Places of interest

Proctor's Theatre
An accordion-playing guide welcomes visitors to a restored Dutch home in the Schenectady Stockade District.
  • Proctor's Theatre is an arts center. Built in 1926 as a vaudeville/movie theater, it has been refurbished. It is home to "Goldie," a Wurlitzer theater pipe organ. Proctor's was also the site of one of the first public demonstrations of television, projecting an image from a studio at the GE plant a mile [2 km] away. Today, Proctors is home to 3 theaters including the historic Mainstage at Proctors, the GE Theatre at Proctors and 440 Upstairs at Proctors.
  • The Stockade Historic District, which features dozens of Dutch and English Colonial houses from the 18th and 19th centuries, is New York's first historic district, designated in 1965. It is named after the stockade fence that originally surrounded the settlement.
  • The General Electric Realty Plot, located near Union College, was built for General Electric Company executives in the late 19th and early 20th centuries, and features an eclectic collection of grand homes in a variety of architectural styles, including Tudor, Dutch Colonial, Queen Anne, and Spanish Colonial. The Plot is home to the first all electric home in the United States, and is one of the first planned residential neighborhoods in the US. The Plot also hosts an annual House and Garden Tour.
  • Union College, adjacent to the GE Realty Plot, is the oldest planned college campus in the United States. The Union campus features the unique 16-sided Nott Memorial building, built in 1875, and Jackson's Garden, eight acres (32,000 m²) of formal gardens and woodlands.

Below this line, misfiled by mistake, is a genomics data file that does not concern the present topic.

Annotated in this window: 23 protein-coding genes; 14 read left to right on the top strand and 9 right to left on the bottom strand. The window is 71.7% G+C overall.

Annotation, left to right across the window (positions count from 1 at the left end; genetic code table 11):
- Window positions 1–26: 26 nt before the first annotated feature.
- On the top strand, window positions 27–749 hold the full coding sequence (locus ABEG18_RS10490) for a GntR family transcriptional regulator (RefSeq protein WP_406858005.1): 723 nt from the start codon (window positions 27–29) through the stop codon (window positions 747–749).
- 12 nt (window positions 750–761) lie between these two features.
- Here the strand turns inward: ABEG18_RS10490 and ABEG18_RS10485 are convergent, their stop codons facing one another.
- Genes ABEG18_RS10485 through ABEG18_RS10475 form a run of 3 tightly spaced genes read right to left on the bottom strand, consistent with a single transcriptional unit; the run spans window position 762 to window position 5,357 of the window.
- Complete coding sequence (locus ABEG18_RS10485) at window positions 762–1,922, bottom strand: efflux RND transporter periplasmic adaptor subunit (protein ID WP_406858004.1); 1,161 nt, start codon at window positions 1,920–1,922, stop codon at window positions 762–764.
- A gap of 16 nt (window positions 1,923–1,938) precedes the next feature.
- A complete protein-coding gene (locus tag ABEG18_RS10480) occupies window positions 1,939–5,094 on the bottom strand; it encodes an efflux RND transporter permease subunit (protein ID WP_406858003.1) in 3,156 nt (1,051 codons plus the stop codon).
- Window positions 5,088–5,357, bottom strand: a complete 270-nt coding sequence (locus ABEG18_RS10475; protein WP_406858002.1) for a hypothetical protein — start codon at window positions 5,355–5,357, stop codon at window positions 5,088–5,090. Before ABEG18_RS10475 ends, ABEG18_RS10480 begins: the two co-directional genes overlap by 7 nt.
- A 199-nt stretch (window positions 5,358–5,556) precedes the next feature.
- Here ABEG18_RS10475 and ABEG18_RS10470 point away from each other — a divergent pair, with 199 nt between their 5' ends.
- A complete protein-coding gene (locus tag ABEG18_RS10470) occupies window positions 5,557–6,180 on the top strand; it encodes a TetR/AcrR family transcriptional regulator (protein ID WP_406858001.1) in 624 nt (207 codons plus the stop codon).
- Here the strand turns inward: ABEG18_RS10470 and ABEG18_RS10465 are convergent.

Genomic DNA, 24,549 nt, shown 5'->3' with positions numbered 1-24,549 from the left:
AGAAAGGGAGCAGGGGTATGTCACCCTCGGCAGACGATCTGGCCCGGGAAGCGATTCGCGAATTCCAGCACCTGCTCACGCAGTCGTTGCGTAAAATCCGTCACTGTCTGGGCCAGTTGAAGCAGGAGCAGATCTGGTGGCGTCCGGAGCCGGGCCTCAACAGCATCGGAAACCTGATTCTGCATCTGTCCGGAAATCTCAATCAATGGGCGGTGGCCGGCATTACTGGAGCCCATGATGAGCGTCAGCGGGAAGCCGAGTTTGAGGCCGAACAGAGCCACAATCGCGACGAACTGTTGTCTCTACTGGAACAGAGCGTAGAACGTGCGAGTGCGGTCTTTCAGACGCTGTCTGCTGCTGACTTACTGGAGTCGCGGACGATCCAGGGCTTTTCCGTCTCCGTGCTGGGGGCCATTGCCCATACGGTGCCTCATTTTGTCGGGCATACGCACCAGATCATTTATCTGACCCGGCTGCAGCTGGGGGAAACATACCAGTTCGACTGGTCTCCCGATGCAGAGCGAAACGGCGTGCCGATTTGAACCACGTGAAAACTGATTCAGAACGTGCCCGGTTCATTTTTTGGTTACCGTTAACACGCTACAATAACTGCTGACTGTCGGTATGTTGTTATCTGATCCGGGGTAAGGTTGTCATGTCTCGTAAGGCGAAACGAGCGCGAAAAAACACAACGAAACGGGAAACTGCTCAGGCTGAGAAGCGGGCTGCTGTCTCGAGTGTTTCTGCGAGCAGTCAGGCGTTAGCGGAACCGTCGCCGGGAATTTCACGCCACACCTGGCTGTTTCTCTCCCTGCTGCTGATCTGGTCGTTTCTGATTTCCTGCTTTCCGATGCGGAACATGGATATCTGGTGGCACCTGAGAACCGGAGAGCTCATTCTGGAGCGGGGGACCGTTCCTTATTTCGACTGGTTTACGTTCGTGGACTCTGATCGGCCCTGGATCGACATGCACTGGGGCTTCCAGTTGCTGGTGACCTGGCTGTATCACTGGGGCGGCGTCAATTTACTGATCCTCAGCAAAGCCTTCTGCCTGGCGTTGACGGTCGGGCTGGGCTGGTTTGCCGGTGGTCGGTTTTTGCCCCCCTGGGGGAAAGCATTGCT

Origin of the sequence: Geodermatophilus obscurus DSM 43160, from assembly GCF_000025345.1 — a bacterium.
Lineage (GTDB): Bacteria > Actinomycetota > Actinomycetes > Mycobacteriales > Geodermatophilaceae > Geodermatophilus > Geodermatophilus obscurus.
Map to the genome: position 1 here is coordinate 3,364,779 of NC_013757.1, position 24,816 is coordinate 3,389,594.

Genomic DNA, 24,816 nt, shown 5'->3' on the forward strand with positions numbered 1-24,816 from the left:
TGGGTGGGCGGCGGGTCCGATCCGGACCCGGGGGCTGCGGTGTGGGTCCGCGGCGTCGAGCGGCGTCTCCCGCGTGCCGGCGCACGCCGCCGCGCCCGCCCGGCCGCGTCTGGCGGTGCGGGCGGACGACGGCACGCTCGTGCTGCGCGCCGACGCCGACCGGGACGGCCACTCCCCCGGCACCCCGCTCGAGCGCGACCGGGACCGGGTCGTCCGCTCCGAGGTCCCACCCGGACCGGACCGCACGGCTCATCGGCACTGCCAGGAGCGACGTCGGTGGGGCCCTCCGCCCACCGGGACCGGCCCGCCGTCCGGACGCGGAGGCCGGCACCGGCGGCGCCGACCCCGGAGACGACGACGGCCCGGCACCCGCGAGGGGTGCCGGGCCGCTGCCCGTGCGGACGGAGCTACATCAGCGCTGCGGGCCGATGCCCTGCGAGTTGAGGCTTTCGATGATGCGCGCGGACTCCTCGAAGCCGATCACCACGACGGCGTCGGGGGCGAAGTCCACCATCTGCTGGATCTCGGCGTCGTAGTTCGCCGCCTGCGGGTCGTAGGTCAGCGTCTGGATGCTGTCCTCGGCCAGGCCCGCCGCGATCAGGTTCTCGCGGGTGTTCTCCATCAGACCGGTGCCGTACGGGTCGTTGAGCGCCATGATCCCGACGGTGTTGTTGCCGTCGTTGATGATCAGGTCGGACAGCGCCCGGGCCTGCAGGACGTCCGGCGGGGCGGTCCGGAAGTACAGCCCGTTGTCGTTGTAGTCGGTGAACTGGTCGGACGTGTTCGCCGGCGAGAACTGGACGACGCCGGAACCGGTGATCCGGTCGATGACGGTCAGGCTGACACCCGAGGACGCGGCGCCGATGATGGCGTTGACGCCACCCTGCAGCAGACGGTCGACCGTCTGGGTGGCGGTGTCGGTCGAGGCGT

• Central Park is the crown jewel of Schenectady's parks. Central Park is the highest elevation point in the city. The Common Council voted in 1913 to purchase the land for the present site of the park. The park features an acclaimed rose garden, Iroquois Lake, and a stadium tennis court which was the former home to the New York Buzz of the World Team Tennis league (as of 2008). Central park was named after New York City's Central Park, the crowning achievement of the designer of both, Frederick Law Olmstead.
  • The Schenectady Museum features exhibits on the development of science and technology. It contains the Suits-Bueche Planetarium.
  • Schenectady City Hall is the focal point of government in the city. It was designed by McKim, Mead and White and built in 1933.
  • Schenectady's Municipal Golf Course is an 18-hole championship facility sited among oaks and pines. Designed in 1935 by Jim Thompson under the WPA, the course was ranked by Golf Digest among "Best Places to Play in 2004" and received a three-star rating.